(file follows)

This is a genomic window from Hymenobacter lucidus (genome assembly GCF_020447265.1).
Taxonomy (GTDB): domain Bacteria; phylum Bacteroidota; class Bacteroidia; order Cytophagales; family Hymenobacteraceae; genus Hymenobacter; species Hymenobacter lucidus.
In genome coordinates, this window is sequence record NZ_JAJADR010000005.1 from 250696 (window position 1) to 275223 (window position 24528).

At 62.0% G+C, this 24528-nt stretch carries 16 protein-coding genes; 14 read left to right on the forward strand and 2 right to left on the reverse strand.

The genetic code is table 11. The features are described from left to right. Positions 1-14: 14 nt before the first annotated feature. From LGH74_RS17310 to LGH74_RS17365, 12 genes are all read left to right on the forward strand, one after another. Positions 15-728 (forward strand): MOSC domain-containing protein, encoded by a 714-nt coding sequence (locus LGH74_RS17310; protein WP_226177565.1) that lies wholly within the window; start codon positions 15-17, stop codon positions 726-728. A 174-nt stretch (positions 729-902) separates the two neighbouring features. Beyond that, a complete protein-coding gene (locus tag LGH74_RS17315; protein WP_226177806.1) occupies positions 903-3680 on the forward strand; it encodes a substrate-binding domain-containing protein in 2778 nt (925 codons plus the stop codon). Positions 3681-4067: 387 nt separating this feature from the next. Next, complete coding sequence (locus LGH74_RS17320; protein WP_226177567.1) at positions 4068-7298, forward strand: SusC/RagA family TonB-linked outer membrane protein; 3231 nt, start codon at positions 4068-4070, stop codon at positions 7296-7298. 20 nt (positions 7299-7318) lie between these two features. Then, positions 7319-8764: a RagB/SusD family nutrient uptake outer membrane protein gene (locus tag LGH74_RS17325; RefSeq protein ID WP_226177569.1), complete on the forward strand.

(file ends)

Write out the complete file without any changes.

This is a genomic window from Hymenobacter lucidus (genome assembly GCF_020447265.1).
Taxonomy (GTDB): domain Bacteria; phylum Bacteroidota; class Bacteroidia; order Cytophagales; family Hymenobacteraceae; genus Hymenobacter; species Hymenobacter lucidus.
In genome coordinates, this window is sequence record NZ_JAJADR010000005.1 from 250696 (window position 1) to 275223 (window position 24528).

At 62.0% G+C, this 24528-nt stretch carries 16 protein-coding genes; 14 read left to right on the forward strand and 2 right to left on the reverse strand.

The genetic code is table 11. The features are described from left to right. Positions 1-14: 14 nt before the first annotated feature. From LGH74_RS17310 to LGH74_RS17365, 12 genes are all read left to right on the forward strand, one after another. Positions 15-728 (forward strand): MOSC domain-containing protein, encoded by a 714-nt coding sequence (locus LGH74_RS17310; protein WP_226177565.1) that lies wholly within the window; start codon positions 15-17, stop codon positions 726-728. A 174-nt stretch (positions 729-902) separates the two neighbouring features. Beyond that, a complete protein-coding gene (locus tag LGH74_RS17315; protein WP_226177806.1) occupies positions 903-3680 on the forward strand; it encodes a substrate-binding domain-containing protein in 2778 nt (925 codons plus the stop codon). Positions 3681-4067: 387 nt separating this feature from the next. Next, complete coding sequence (locus LGH74_RS17320; protein WP_226177567.1) at positions 4068-7298, forward strand: SusC/RagA family TonB-linked outer membrane protein; 3231 nt, start codon at positions 4068-4070, stop codon at positions 7296-7298. 20 nt (positions 7299-7318) lie between these two features. Then, positions 7319-8764: a RagB/SusD family nutrient uptake outer membrane protein gene (locus tag LGH74_RS17325; RefSeq protein ID WP_226177569.1), complete on the forward strand.